Mutational analysis of the envelope protein of spleen necrosis virus
Journal of Virology
Spleen necrosis virus (SNV) is an amphotropic type C retrovirus originally isolated from a duck. The envelope protein is related to that of type D retroviruses, and SNV appears to use the same receptor as do simian retroviruses. However, little is known about envelope-receptor interactions of SNV. We constructed a series of envelope mutants to characterize the SU peptide of SNV. Point mutations were introduced throughout SU in regions that are conserved among all retroviruses belonging to the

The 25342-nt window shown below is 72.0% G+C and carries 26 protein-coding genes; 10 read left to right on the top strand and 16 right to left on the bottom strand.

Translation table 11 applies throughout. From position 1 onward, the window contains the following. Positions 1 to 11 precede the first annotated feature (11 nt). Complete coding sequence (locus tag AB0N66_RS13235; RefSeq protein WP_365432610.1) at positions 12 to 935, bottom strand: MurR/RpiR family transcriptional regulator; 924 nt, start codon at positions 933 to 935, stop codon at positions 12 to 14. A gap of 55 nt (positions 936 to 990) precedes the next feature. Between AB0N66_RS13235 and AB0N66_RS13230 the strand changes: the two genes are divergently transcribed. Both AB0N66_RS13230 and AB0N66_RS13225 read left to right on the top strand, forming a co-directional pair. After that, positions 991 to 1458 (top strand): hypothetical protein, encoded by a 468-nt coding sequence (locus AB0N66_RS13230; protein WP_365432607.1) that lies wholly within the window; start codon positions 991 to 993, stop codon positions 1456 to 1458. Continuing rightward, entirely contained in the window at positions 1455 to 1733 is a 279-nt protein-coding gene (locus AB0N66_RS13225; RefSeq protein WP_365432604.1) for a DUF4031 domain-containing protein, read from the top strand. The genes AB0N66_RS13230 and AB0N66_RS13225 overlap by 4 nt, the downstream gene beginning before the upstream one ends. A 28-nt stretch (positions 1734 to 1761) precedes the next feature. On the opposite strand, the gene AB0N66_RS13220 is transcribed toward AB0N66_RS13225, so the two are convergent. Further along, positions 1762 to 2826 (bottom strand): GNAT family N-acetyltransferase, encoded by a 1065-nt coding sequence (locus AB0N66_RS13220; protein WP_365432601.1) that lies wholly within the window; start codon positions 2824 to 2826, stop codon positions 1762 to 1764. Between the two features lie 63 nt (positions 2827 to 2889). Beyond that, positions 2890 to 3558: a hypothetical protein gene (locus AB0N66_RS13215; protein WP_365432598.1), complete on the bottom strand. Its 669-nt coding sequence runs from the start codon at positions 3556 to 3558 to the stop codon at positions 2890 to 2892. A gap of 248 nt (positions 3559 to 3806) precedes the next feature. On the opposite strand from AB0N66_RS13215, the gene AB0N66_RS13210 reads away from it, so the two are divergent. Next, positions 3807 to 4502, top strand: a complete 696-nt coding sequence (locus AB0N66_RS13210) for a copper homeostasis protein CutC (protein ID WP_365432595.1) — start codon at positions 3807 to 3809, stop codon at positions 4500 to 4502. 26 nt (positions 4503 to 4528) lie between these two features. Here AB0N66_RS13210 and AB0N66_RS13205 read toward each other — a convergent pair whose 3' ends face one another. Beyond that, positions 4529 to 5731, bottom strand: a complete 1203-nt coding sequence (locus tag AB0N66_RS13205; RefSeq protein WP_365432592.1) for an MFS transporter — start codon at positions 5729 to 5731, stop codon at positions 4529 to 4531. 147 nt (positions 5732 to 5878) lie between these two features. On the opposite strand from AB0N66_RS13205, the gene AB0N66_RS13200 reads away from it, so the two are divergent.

... me receptor interference group. The biological and biochemical properties of these mutants were analyzed. All mutants were transported efficiently to the cell surface. Almost all mutations in the amino-terminal one-third caused a conformational change of the envelope and a significant drop in infectivity and abolished the ability to confer superinfection interference. Similar observations were made with only two of seven mutants with mutations in the middle of SU. Four mutations in this region had little or no effect on biological activity. One mutant envelope protein (Asp to Arg at position 192) was processed normally but showed little infectivity and had no ability to confer superinfection interference. A detailed mutational analysis suggested that this amino acid forms a hydrogen bond to its cellular receptor. Mutations within the carboxy-terminal part of SU had very little or no effect on biological function. Aberrantly processed envelope proteins were proteolytically cleaved at a new point upstream of and differing in sequence from the conserved retroviral SU/TM cleavage site. Surprisingly, these mutants still retained some infectivity (0.01 to 1% of that of the wild type). Our data indicate that the envelope of SNV behaves in a manner very different from that of the envelopes of other studied retroviruses.